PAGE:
#1705: Magneto



“The evil mutant master of magnetism, Magneto is the arch-enemy of the X-Men. With his magnetic power, Magneto’s magnetic force can pull even the heaviest objects to him, throw them miles away, or cause them to shatter with sudden explosiveness. Magneto plans to enslave mankind and mercilessly rule Earth with the other evil mutants. But first he must destroy the X-Men, the super hero mutants who are mankind’s defenders.”

Magneto’s first action figure came from Mattel’s Secret Wars line.  Though sold as a villain, the story was an early adopter of the heroic turn for the character.  By the time of his second figure, he’d run the whole gamut of villain to hero and back again.  It’s a little odd to see the character referred to simply as an evil mutant, but that’s where he landed when the team came into all of their notoriety, I suppose.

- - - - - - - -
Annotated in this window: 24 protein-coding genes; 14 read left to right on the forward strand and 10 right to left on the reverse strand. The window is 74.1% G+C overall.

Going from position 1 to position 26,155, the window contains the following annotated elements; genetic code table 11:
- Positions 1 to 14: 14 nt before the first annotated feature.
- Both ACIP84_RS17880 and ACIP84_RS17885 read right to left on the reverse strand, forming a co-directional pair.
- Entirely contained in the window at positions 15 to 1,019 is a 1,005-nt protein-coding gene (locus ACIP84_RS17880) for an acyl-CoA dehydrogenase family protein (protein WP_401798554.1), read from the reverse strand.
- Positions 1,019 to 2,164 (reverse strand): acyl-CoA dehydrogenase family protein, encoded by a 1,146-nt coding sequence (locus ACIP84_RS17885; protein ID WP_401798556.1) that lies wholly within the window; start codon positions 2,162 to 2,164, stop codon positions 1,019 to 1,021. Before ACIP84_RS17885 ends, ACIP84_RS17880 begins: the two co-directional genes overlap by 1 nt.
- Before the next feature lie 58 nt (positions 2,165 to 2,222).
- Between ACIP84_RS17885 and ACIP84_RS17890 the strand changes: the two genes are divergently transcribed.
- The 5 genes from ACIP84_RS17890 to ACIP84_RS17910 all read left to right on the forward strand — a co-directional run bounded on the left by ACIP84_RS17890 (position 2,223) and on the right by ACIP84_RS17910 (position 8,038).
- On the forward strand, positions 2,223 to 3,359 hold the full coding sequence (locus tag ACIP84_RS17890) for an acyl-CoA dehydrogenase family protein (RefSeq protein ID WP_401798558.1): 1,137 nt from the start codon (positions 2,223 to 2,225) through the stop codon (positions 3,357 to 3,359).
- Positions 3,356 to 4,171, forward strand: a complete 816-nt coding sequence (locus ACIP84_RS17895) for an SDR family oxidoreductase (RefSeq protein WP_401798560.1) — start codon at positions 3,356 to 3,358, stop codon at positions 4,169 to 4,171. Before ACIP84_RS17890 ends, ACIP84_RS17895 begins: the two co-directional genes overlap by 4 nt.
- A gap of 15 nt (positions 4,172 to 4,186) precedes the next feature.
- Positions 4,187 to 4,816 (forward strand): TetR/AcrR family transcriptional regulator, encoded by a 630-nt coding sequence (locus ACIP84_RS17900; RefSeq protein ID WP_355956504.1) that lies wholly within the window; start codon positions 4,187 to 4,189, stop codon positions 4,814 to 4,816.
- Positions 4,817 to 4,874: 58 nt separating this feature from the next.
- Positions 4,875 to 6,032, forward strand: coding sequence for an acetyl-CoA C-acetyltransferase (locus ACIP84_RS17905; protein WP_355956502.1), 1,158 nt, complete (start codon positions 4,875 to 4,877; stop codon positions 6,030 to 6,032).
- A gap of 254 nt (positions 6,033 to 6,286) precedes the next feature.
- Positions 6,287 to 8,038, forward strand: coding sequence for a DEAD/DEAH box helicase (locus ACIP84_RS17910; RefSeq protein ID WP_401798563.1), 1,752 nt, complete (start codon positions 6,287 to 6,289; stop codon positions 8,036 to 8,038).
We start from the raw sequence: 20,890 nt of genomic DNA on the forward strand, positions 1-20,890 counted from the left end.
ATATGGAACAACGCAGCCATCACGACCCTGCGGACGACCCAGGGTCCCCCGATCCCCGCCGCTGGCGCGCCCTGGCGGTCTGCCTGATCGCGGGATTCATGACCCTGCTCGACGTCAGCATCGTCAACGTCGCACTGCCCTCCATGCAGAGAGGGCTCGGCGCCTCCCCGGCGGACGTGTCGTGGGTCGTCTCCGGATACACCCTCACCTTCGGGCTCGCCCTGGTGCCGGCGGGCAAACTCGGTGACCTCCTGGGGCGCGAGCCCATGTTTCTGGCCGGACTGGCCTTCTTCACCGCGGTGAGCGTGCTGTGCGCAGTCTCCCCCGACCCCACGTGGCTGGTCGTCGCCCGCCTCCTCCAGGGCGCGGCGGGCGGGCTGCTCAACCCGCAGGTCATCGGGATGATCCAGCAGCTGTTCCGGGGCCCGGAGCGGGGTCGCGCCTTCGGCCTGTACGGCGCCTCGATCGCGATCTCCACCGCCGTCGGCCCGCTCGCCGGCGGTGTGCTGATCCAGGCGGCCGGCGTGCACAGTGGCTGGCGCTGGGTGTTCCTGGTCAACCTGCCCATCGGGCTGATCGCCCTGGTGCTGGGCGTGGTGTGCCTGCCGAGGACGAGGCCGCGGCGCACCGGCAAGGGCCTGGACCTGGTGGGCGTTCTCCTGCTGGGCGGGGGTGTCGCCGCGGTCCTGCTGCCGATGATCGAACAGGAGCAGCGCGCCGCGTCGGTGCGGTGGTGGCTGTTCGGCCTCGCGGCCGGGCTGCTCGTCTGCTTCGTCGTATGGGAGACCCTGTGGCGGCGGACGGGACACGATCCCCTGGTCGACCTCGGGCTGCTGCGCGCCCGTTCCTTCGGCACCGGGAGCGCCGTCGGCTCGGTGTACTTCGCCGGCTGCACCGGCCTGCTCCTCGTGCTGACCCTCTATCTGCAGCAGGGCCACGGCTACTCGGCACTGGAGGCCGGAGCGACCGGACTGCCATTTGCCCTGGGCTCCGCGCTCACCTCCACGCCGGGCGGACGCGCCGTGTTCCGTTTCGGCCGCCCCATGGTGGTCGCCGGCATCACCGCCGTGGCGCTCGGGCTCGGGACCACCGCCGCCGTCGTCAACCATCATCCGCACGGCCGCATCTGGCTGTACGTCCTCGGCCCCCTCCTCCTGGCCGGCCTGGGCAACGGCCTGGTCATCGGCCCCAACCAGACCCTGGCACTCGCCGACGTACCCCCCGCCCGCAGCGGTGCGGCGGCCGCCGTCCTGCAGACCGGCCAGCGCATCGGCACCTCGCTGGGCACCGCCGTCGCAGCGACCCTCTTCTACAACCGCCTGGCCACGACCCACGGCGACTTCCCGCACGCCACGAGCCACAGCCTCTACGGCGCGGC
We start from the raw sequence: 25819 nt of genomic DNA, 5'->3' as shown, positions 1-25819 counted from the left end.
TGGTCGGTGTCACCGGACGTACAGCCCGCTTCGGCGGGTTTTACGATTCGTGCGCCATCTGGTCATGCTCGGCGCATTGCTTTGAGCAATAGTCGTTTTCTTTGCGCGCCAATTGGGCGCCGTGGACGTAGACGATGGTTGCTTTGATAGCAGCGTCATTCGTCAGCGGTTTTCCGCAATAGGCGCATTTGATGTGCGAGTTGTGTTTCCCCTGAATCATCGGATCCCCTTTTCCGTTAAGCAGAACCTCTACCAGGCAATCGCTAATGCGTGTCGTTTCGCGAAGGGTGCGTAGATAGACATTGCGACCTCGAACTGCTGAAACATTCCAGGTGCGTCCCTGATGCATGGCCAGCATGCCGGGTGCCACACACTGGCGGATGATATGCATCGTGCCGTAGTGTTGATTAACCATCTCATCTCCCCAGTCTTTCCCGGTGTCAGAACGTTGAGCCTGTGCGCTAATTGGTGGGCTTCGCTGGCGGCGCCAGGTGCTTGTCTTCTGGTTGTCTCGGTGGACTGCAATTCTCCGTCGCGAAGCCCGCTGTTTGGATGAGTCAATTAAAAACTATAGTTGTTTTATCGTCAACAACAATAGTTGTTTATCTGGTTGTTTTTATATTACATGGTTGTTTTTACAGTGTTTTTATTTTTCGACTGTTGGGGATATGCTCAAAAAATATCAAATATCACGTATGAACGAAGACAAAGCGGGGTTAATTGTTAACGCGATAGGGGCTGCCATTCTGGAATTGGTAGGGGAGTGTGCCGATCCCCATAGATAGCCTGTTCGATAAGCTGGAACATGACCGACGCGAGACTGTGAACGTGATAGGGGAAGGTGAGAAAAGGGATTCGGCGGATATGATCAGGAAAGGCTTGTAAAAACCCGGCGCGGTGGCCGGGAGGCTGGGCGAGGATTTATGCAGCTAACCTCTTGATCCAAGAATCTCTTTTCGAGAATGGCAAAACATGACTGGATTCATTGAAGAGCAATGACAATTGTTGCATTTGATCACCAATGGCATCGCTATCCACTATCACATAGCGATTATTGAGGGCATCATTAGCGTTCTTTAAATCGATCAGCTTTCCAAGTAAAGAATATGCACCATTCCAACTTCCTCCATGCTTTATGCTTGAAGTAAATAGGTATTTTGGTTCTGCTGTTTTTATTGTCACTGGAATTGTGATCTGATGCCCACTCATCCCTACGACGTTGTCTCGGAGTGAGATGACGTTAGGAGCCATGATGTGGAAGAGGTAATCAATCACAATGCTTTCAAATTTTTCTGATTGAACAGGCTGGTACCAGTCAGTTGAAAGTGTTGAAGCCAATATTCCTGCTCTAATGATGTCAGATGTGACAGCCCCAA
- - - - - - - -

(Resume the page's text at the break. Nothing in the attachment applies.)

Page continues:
Magneto was released in Series 1 of Toy Biz’s X-Men line, as one of three villains presented therein.  Magneto had gone through a few different costumes by this point, but returned to his classic design just in time for this figure’s release.  The figure stands 5 inches tall and he has 9 points of articulation.  Magneto’s sculpt was an all-new offering, and it remained unique to this figure all throughout Toy Biz’s tenure with the license.  Magneto sports perhaps the finest sculpt in the whole first series.  His proportions are notably less goofy and his posture far less stilted than other figures from this assortment.  He’s not painfully scrawny like Cyclops was, and he can actually manage some decent poses, unlike Storm.  His helmet was removable, and while that made it more than a little bit oversized, and just a touch goofy looking, it does mean we were treated to the fully detailed un-helmeted head beneath it, which does a very nice job of capturing Magneto’s usual stern but well-meaning expression.  Despite the big emphasis on the whole “evil” bit in the bio, that’s not quite what was presented by the figure here, and he ends up very true to the character in that regard.  Though later figures in the line would go the sculpted cape route, this one got a cloth piece, keeping with the vaguely Super Powers-esque aesthetic that these early Toy Biz offerings had.  Like the bulkier helmet, it’s a bit dated looking and slightly goofy, but it’s not bad for what it is.  Magneto’s paintwork is pretty straight forward stuff.  The red parts are all molded plastic, and everything else is painted.  Application is mostly pretty clean; there’s some slight slop on the boots and gloves, but it’s very minor.  In addition to the removable helmet and cape, this guy came with three pieces of “metal debris,” which, via magnets in his torso and hands, could be attached to the figure, thus simulating his powers.